It has been hot and extremely dry this week. We have walked our usual 2.25 to 2.5 miles almost every day, usually after dinner as the sun is low and the temperature falling. Today they called for 40% scattered showers and for a change, we were in the path. We had a light shower followed a couple hours later by a good hard rain that lasted maybe half an hour. It won’t break the drought, but it did cool off the day from near 90 to 79 and settled the dust, maybe reduced the fire risk a little.

I have been an avid reader all my life. Hubby is too, as are two of our children, and all of the reading age grandchildren. Being a reader is relaxing and can take you to places you’ve never been. Years ago, someone from the knit group or spinning group mentioned the Louise Penney series set is a small (not real) village in Quebec with the main character holding various roles during the series, mostly as an officer of some level in the provincial police. I tired of the series and quit reading them for a couple of years, then picked up another more recent one where he was in charge of a school. A good friend is a fan of the books and suggested I read the two that follow that one. Being out of anything at home, I looked at the electronic selection from our library and found the next in the series. The author is excellent in descriptions.

I grew up being served “Shepherd’s Pie” and later preparing the same for my family. The version didn’t differ much from Girl Scout Stew, a mix of ground beef, canned or frozen mixed vegetables, but the pie topped with a ring of mashed potatoes (they were usually instant when I was a kid.)

Bear with me, here. In the book above, the Bistro in the village was preparing “Shepherd’s Pie,” the description different from what I grew up with, but described so vividly that I could practically smell and taste it. The one in the book was savory with ground beef, onions, garlic, mushrooms, and herbed gravy, topped with mashed potatoes in which Gruyere cheese had been melted. I had decided that it was too tempting not to try. I envisioned aromatic herbs such as Rosemary and Thyme. This morning I thawed a pound of ground beef from the Farmers Market and purchased Yukon gold potatoes and mushrooms while there today. I had what I needed to make it. Then I read a blog post on corn bread, Northern vs Southern style, why sugar was added to the recipe; with and without flour in the batter. I make excellent corn bread, it has to be made in the 8″ cast iron skillet. Well, now I wanted corn bread too. Mind you, there are only two of us in this household at this point, but left over pan toasted cornbread is delicious. For dinner tonight, I made the Shepherd’s Pie per the book description, ground beef with onions and garlic, gravy rich with rosemary and thyme, Yukon gold mashed potatoes, but I didn’t have Gruyere, however I did have a delicious cheese from the Farmers Market, so I added chunks of it to the hot potatoes and mashed it in with the butter and milk, topped the casserole and baked. Of course I mixed up corn bread while it was baking and upped the oven temperature, added the hot skillet of batter and finished baking them both.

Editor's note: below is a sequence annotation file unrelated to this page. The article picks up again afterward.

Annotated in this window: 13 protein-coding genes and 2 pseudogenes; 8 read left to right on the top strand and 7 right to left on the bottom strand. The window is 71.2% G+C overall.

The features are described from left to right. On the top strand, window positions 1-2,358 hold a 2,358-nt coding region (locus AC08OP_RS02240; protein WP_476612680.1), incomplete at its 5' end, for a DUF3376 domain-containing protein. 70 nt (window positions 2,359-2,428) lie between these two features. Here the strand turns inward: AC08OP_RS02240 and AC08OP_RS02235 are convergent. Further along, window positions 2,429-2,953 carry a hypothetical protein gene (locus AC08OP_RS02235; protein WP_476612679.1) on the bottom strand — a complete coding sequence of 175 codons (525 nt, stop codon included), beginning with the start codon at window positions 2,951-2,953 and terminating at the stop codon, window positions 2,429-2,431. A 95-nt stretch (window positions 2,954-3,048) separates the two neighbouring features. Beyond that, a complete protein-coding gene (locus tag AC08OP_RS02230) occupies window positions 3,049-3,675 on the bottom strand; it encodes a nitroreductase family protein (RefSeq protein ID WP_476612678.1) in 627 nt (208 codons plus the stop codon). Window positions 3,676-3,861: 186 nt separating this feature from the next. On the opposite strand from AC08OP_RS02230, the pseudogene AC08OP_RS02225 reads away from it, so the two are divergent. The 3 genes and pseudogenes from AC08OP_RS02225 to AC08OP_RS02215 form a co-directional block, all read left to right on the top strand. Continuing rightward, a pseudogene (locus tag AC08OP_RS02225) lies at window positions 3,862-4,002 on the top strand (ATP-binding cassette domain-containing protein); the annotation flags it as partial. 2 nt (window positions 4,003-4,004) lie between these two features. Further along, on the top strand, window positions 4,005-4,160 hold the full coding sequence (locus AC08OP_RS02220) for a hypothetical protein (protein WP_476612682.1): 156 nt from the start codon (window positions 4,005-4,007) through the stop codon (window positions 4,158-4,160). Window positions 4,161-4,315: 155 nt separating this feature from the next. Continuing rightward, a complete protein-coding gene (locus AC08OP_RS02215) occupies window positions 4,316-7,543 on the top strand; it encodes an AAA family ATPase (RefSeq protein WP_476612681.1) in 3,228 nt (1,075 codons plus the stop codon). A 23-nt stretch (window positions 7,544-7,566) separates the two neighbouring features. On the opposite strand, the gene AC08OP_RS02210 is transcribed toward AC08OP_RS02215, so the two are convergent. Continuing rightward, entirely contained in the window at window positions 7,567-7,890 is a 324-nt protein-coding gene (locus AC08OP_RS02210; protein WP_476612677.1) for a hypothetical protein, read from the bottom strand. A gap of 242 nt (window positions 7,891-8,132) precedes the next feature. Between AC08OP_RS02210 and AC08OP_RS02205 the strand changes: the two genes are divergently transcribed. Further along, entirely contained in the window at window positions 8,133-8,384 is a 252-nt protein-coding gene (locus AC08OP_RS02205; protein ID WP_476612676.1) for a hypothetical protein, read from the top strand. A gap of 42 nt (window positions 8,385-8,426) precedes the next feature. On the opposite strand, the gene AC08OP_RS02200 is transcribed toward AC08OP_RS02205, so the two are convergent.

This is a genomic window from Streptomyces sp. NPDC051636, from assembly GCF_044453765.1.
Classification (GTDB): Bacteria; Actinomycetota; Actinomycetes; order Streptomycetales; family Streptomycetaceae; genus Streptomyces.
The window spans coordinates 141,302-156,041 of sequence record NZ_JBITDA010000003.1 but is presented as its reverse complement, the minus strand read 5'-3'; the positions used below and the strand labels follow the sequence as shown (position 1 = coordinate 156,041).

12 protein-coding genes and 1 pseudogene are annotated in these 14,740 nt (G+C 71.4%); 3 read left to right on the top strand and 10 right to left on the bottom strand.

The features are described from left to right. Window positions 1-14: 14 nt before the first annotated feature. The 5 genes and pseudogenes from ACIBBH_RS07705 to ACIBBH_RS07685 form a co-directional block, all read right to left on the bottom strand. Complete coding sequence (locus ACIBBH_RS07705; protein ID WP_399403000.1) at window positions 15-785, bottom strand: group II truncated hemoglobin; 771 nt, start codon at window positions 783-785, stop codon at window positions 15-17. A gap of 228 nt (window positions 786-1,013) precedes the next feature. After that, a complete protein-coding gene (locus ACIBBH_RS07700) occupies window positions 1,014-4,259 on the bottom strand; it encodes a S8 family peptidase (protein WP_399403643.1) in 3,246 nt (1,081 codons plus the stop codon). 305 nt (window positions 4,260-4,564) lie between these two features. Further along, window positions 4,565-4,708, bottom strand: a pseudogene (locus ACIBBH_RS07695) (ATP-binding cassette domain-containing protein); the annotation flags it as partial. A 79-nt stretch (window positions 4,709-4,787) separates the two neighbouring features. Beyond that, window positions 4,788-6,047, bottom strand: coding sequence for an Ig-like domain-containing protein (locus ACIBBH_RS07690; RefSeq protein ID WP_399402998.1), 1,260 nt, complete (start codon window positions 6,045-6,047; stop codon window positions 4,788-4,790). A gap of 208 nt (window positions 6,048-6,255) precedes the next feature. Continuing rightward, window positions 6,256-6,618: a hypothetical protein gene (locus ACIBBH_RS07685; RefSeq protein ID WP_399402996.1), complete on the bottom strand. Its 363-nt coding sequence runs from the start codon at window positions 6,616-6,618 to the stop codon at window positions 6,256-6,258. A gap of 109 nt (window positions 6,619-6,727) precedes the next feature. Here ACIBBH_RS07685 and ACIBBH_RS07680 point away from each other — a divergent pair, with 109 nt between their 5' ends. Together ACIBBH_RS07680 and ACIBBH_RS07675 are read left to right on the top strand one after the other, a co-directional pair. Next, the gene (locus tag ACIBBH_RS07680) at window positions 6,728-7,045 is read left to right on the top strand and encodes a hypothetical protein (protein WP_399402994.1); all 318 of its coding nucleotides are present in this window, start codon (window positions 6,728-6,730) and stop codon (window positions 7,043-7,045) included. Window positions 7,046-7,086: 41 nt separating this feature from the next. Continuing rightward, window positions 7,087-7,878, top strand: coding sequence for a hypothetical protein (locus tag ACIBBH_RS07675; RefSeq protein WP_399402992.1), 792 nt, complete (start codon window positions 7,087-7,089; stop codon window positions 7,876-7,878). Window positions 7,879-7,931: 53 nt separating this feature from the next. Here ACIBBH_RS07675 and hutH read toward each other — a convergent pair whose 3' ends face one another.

Peas cooked as a vegetable and oh boy am I full. I will never make Shepherd’s Pie the “old” way again. This is savory and delicious. Reading can be dangerous and delicious.

Now we need to go walk it off before it gets dark.

Knit for me – 9/24/2019

I recently sent off applications for 4 craft events, one just before Thanksgiving and 3 Holiday Markets, the first 3 Saturdays in December. Today, I was notified that the Holiday Market one was approved. At hubby’s suggestion, I ordered some soap molds in holiday shapes and will make some soaps for those events.

I always have something on the needles for these events, in this case, I have a scarf/mini shawl. Some handspun worsted weights that will become fingerless mitts or mittens in various sizes sitting in the wings.

But also on the needles is Free Your Fade Shawl by Andrea Mowry. When I was at Black Mountain at the Knotty Ladies retreat last month, I purchased Only the Finest yarn, a 788 yard (8 oz) multi skein of 4 two ounce skeins of coordinated fingering weight yarn that is 97% Alpaca and 3% Blue Faced Leicester. Also a full skein, 395 yards (4 oz) of a 5th color. The yarn is delightfully soft and the colors very much my fall/winter colors.

The colors left to right are the order I will use. I have used the first two ounces and faded to the second color. The fades will be narrower than the pattern as it uses only 2 fades of 3 colors, but the Merlot wine color will be the widest and will be at the edge against my face. The total yardage of the yarn I purchased is slightly more than needed, but I’m sure the remnants can be used in a hat. It is rare for me to knit for myself, but between the cost of the yarn and the time it will take to knit 1000 yards, I couldn’t ask enough to sell it, not that I would want to.